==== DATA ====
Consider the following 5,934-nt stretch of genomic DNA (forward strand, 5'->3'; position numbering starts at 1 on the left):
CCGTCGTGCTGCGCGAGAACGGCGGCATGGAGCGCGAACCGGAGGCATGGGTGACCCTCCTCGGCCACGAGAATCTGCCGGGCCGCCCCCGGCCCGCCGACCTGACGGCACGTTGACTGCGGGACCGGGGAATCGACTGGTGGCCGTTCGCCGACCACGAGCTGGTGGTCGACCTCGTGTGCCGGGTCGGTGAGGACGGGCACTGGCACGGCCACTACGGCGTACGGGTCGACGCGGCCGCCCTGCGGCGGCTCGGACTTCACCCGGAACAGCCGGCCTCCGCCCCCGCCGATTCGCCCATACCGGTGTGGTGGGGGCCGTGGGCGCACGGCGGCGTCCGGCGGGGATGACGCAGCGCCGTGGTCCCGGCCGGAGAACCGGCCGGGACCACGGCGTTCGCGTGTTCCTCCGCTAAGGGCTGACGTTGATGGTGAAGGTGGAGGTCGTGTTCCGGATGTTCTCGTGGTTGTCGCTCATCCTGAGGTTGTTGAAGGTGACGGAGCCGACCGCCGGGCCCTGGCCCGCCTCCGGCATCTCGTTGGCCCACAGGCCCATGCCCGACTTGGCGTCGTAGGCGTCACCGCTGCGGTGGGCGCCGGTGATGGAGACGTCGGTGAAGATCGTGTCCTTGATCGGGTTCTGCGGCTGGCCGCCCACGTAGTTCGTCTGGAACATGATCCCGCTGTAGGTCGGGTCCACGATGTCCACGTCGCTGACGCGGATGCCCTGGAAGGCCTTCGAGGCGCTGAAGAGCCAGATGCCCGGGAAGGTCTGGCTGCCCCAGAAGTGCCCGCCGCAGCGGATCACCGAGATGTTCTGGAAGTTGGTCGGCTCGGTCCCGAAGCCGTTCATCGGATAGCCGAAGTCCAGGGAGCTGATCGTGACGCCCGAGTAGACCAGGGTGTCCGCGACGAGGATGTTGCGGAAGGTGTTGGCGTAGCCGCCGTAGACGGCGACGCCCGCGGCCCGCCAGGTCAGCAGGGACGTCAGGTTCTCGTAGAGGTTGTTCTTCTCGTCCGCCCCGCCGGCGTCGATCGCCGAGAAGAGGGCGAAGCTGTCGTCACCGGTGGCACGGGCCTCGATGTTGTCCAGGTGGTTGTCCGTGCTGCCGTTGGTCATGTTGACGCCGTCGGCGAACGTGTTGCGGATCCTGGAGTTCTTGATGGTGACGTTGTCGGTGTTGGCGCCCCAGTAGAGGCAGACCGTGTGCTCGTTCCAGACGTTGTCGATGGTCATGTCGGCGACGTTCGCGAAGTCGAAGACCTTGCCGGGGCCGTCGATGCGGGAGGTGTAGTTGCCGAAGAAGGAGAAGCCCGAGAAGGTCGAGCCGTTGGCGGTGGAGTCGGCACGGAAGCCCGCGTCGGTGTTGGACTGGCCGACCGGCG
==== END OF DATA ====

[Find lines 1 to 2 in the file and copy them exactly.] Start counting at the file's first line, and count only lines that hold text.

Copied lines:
Consider the following 5,934-nt stretch of genomic DNA (forward strand, 5'->3'; position numbering starts at 1 on the left):
CCGTCGTGCTGCGCGAGAACGGCGGCATGGAGCGCGAACCGGAGGCATGGGTGACCCTCCTCGGCCACGAGAATCTGCCGGGCCGCCCCCGGCCCGCCGACCTGACGGCACGTTGACTGCGGGACCGGGGAATCGACTGGTGGCCGTTCGCCGACCACGAGCTGGTGGTCGACCTCGTGTGCCGGGTCGGTGAGGACGGGCACTGGCACGGCCACTACGGCGTACGGGTCGACGCGGCCGCCCTGCGGCGGCTCGGACTTCACCCGGAACAGCCGGCCTCCGCCCCCGCCGATTCGCCCATACCGGTGTGGTGGGGGCCGTGGGCGCACGGCGGCGTCCGGCGGGGATGACGCAGCGCCGTGGTCCCGGCCGGAGAACCGGCCGGGACCACGGCGTTCGCGTGTTCCTCCGCTAAGGGCTGACGTTGATGGTGAAGGTGGAGGTCGTGTTCCGGATGTTCTCGTGGTTGTCGCTCATCCTGAGGTTGTTGAAGGTGACGGAGCCGACCGCCGGGCCCTGGCCCGCCTCCGGCATCTCGTTGGCCCACAGGCCCATGCCCGACTTGGCGTCGTAGGCGTCACCGCTGCGGTGGGCGCCGGTGATGGAGACGTCGGTGAAGATCGTGTCCTTGATCGGGTTCTGCGGCTGGCCGCCCACGTAGTTCGTCTGGAACATGATCCCGCTGTAGGTCGGGTCCACGATGTCCACGTCGCTGACGCGGATGCCCTGGAAGGCCTTCGAGGCGCTGAAGAGCCAGATGCCCGGGAAGGTCTGGCTGCCCCAGAAGTGCCCGCCGCAGCGGATCACCGAGATGTTCTGGAAGTTGGTCGGCTCGGTCCCGAAGCCGTTCATCGGATAGCCGAAGTCCAGGGAGCTGATCGTGACGCCCGAGTAGACCAGGGTGTCCGCGACGAGGATGTTGCGGAAGGTGTTGGCGTAGCCGCCGTAGACGGCGACGCCCGCGGCCCGCCAGGTCAGCAGGGACGTCAGGTTCTCGTAGAGGTTGTTCTTCTCGTCCGCCCCGCCGGCGTCGATCGCCGAGAAGAGGGCGAAGCTGTCGTCACCGGTGGCACGGGCCTCGATGTTGTCCAGGTGGTTGTCCGTGCTGCCGTTGGTCATGTTGACGCCGTCGGCGAACGTGTTGCGGATCCTGGAGTTCTTGATGGTGACGTTGTCGGTGTTGGCGCCCCAGTAGAGGCAGACCGTGTGCTCGTTCCAGACGTTGTCGATGGTCATGTCGGCGACGTTCGCGAAGTCGAAGACCTTGCCGGGGCCGTCGATGCGGGAGGTGTAGTTGCCGAAGAAGGAGAAGCCCGAGAAGGTCGAGCCGTTGGCGGTGGAGTCGGCACGGAAGCCCGCGTCGGTGTTGGACTGGCCGACCGGCG